I paid to see it years earlier, with my girlfriend at the time and her mother, in London. And I didn’t know I was going to be the Musical Director at the end of that run; pretty funny.

BK: Over the course of your career, you’ve done a lot of your recording at home at Seaview and so forth, and you’ve worked in more conventional studios. I’m sure there are advantages and disadvantages to both work situations. Can you talk a bit about that?

KW: One of the advantages of using someone else’s studio is that you can leave it in a mess, and someone else will clear it up!

I’ve always been somebody who would rather work on their own, in their own space. But when you’re doing something like a film soundtrack, if you’re working on something that’s got a purpose beyond the getting out of ideas — something that’s got to be matched to a picture — then it’s good to be in a place where other people have got the technical worries. Then you can just do the creativity-kind of thing.

Not that I can’t do the [technical tasks]; I’ve probably done that, but it’s nice in those situations to be taken care of by somebody. I find the technical bits quite boring, actually. It’s a drag when things don’t work, or [when] they take a lot of setting up. I’d rather get someone else to blow the paddling pool up, and then I can just add the water.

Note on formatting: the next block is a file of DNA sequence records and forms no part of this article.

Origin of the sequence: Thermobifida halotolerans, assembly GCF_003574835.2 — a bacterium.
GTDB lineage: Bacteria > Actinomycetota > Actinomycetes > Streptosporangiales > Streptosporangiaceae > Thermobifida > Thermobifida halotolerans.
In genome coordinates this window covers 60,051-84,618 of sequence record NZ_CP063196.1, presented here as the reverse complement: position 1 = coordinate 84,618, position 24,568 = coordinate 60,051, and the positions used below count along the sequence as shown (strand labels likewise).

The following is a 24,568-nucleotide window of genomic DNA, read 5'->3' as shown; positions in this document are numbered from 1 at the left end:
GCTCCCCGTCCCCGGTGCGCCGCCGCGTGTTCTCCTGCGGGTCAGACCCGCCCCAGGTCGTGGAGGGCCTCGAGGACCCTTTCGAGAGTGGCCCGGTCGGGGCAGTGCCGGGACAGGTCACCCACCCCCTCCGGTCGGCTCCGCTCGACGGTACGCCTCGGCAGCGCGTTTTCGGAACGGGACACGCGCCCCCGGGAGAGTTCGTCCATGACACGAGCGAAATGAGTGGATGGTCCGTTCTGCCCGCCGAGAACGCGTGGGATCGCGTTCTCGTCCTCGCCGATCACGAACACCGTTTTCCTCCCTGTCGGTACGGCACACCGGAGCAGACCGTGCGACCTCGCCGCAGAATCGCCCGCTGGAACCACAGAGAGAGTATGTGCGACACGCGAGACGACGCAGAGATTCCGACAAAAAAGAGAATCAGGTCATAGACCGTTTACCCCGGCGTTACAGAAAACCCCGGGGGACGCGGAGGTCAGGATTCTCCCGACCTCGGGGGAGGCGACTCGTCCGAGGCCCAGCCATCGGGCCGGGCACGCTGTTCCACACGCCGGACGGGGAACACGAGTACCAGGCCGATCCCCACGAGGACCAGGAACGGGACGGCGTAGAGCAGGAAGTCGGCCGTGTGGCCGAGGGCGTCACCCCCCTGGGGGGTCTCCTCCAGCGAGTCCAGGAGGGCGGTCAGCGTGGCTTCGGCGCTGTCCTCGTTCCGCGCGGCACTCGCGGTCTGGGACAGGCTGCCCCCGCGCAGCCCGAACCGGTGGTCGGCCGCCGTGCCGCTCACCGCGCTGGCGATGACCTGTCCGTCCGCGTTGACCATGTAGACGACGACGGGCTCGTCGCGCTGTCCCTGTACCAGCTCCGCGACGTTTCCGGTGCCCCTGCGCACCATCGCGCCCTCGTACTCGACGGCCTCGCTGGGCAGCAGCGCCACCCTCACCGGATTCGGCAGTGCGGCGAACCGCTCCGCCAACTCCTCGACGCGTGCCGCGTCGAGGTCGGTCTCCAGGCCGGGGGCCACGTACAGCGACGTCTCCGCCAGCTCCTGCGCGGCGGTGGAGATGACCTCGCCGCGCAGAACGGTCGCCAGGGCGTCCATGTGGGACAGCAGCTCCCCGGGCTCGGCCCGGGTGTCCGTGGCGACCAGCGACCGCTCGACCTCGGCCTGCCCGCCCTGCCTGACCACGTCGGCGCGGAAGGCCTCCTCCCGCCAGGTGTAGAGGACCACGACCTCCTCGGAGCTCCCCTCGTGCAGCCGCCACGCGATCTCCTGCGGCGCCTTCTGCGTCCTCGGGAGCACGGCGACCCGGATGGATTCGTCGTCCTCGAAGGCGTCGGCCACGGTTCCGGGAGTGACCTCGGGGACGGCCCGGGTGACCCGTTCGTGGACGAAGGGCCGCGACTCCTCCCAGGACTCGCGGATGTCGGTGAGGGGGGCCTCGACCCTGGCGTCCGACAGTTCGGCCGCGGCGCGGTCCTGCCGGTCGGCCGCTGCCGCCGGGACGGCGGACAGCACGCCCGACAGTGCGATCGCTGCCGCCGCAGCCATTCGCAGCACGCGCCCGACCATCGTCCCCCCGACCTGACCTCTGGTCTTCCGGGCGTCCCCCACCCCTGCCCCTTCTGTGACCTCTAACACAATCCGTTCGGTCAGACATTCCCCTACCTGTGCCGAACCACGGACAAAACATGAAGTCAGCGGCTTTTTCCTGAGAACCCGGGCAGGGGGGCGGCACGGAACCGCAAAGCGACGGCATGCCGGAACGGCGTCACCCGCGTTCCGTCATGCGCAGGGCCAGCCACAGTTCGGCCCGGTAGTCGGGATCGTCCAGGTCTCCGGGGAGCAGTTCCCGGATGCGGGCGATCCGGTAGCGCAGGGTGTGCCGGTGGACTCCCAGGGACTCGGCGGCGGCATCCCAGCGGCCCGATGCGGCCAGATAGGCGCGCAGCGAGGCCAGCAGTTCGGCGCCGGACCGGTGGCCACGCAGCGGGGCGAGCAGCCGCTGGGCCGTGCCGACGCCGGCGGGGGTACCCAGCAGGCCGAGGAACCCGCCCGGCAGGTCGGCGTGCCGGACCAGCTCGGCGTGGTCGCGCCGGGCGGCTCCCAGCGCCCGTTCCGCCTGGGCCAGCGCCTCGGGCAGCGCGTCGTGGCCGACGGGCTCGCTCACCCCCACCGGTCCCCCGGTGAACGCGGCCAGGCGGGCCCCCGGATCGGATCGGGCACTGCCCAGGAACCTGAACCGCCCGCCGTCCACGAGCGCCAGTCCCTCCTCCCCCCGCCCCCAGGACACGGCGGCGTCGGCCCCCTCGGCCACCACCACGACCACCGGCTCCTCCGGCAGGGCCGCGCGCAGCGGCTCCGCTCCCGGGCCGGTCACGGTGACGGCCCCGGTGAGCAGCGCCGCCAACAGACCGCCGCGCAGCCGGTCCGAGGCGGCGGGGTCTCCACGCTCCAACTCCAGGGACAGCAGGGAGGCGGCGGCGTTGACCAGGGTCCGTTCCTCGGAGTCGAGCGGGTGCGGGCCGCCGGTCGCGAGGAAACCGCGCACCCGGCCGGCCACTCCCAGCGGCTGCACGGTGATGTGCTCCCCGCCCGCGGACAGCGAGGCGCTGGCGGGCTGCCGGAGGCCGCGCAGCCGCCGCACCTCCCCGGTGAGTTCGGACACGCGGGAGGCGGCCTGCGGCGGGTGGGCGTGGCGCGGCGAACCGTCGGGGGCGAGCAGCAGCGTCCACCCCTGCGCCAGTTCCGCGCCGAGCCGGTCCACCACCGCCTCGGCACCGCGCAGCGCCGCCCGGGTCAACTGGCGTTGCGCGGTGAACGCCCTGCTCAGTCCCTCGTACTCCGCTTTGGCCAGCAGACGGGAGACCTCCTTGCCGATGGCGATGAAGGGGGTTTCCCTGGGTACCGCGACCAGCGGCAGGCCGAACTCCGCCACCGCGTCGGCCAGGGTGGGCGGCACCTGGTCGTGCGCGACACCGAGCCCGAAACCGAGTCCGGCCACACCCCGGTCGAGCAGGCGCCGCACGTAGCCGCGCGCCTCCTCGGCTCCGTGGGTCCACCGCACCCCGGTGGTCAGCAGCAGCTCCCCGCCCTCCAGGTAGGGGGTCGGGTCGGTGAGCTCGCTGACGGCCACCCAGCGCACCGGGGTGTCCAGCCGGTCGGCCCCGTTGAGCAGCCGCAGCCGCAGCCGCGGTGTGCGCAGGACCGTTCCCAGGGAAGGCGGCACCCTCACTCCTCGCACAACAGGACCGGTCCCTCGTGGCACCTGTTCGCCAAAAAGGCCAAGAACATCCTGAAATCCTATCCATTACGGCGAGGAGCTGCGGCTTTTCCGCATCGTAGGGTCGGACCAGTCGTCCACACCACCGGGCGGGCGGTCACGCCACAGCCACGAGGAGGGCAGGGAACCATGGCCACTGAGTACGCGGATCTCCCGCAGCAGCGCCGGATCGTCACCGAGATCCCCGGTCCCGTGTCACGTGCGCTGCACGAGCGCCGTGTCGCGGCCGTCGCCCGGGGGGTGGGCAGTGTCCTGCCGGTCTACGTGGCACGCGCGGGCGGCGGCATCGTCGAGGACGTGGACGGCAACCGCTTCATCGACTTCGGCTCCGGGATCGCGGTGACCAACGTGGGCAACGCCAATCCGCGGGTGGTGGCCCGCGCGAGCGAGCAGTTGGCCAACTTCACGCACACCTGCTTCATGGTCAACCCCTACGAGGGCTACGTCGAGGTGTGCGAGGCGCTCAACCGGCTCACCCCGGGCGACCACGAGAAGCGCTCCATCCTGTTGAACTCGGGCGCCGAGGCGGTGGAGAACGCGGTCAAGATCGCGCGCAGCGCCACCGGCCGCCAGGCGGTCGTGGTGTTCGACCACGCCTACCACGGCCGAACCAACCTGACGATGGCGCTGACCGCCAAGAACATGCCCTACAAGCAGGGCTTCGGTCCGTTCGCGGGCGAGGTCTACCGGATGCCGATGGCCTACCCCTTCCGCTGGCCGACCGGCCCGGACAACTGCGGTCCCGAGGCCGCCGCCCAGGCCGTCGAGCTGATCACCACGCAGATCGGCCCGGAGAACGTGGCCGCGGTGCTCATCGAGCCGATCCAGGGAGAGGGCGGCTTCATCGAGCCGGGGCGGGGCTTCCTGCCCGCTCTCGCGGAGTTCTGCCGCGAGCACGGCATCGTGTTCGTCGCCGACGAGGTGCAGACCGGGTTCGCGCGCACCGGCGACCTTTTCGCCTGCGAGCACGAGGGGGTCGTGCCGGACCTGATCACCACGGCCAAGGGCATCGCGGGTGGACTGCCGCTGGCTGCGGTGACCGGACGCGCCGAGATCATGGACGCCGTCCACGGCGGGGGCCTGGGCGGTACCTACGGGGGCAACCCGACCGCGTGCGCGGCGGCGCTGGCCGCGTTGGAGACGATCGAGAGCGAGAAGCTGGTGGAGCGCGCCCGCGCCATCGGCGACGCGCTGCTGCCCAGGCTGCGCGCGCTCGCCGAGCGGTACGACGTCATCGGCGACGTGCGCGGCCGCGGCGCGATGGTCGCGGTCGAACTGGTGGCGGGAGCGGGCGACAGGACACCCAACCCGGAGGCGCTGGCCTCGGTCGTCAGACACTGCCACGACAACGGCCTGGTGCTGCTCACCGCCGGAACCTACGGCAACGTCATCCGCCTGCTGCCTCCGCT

When I’m doing songs, I prefer to be in a place where I can forget that I exist. Then I just try to let the old brain do the work, really. Rather than the body. It’s a space to be creative in, to do whatever you want to do. And there’s no other considerations; you’re not paying an hourly rate, and there aren’t engineers or producers who are around, people who have also got lives. So you can let it all hang out when you’re working on your own. And I prefer that. As a way of creating what I do as World Party, that’s the way.